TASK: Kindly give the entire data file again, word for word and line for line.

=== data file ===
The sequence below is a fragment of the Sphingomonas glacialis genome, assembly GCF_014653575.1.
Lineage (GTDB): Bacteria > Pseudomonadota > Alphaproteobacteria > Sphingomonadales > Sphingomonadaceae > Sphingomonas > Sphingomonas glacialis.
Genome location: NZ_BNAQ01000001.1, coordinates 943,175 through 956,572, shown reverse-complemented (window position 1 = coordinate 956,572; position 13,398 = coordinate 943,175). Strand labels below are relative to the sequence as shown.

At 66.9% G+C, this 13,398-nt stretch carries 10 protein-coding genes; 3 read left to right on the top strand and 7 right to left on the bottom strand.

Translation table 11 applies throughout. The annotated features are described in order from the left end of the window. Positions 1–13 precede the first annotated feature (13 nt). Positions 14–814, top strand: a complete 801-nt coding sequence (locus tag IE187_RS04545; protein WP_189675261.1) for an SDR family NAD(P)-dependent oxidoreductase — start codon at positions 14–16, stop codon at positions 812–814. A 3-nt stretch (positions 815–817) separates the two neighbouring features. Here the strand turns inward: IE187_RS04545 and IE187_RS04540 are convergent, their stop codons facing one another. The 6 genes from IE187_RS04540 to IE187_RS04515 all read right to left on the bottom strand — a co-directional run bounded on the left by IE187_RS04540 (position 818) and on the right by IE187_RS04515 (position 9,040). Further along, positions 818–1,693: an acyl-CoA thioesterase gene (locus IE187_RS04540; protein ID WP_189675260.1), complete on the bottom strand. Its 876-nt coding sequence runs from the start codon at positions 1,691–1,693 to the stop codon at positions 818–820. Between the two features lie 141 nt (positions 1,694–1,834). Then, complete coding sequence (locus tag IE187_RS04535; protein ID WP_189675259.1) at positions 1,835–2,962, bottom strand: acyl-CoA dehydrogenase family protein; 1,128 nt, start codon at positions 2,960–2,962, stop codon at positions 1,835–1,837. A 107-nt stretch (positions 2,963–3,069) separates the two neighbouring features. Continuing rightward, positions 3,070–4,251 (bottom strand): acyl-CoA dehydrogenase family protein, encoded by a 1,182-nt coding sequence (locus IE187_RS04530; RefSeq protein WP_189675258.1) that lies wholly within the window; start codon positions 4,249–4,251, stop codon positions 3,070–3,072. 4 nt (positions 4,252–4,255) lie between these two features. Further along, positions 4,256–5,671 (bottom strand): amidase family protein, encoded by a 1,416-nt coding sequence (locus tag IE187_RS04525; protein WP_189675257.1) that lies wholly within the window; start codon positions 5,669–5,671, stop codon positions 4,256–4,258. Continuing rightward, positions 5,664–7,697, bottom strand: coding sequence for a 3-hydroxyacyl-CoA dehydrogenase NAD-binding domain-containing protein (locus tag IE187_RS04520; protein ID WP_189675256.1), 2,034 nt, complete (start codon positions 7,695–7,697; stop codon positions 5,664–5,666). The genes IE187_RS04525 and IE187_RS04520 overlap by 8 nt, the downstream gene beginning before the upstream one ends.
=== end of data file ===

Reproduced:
The sequence below is a fragment of the Sphingomonas glacialis genome, assembly GCF_014653575.1.
Lineage (GTDB): Bacteria > Pseudomonadota > Alphaproteobacteria > Sphingomonadales > Sphingomonadaceae > Sphingomonas > Sphingomonas glacialis.
Genome location: NZ_BNAQ01000001.1, coordinates 943,175 through 956,572, shown reverse-complemented (window position 1 = coordinate 956,572; position 13,398 = coordinate 943,175). Strand labels below are relative to the sequence as shown.

At 66.9% G+C, this 13,398-nt stretch carries 10 protein-coding genes; 3 read left to right on the top strand and 7 right to left on the bottom strand.

Translation table 11 applies throughout. The annotated features are described in order from the left end of the window. Positions 1–13 precede the first annotated feature (13 nt). Positions 14–814, top strand: a complete 801-nt coding sequence (locus tag IE187_RS04545; protein WP_189675261.1) for an SDR family NAD(P)-dependent oxidoreductase — start codon at positions 14–16, stop codon at positions 812–814. A 3-nt stretch (positions 815–817) separates the two neighbouring features. Here the strand turns inward: IE187_RS04545 and IE187_RS04540 are convergent, their stop codons facing one another. The 6 genes from IE187_RS04540 to IE187_RS04515 all read right to left on the bottom strand — a co-directional run bounded on the left by IE187_RS04540 (position 818) and on the right by IE187_RS04515 (position 9,040). Further along, positions 818–1,693: an acyl-CoA thioesterase gene (locus IE187_RS04540; protein ID WP_189675260.1), complete on the bottom strand. Its 876-nt coding sequence runs from the start codon at positions 1,691–1,693 to the stop codon at positions 818–820. Between the two features lie 141 nt (positions 1,694–1,834). Then, complete coding sequence (locus tag IE187_RS04535; protein ID WP_189675259.1) at positions 1,835–2,962, bottom strand: acyl-CoA dehydrogenase family protein; 1,128 nt, start codon at positions 2,960–2,962, stop codon at positions 1,835–1,837. A 107-nt stretch (positions 2,963–3,069) separates the two neighbouring features. Continuing rightward, positions 3,070–4,251 (bottom strand): acyl-CoA dehydrogenase family protein, encoded by a 1,182-nt coding sequence (locus IE187_RS04530; RefSeq protein WP_189675258.1) that lies wholly within the window; start codon positions 4,249–4,251, stop codon positions 3,070–3,072. 4 nt (positions 4,252–4,255) lie between these two features. Further along, positions 4,256–5,671 (bottom strand): amidase family protein, encoded by a 1,416-nt coding sequence (locus tag IE187_RS04525; protein WP_189675257.1) that lies wholly within the window; start codon positions 5,669–5,671, stop codon positions 4,256–4,258. Continuing rightward, positions 5,664–7,697, bottom strand: coding sequence for a 3-hydroxyacyl-CoA dehydrogenase NAD-binding domain-containing protein (locus tag IE187_RS04520; protein ID WP_189675256.1), 2,034 nt, complete (start codon positions 7,695–7,697; stop codon positions 5,664–5,666). The genes IE187_RS04525 and IE187_RS04520 overlap by 8 nt, the downstream gene beginning before the upstream one ends.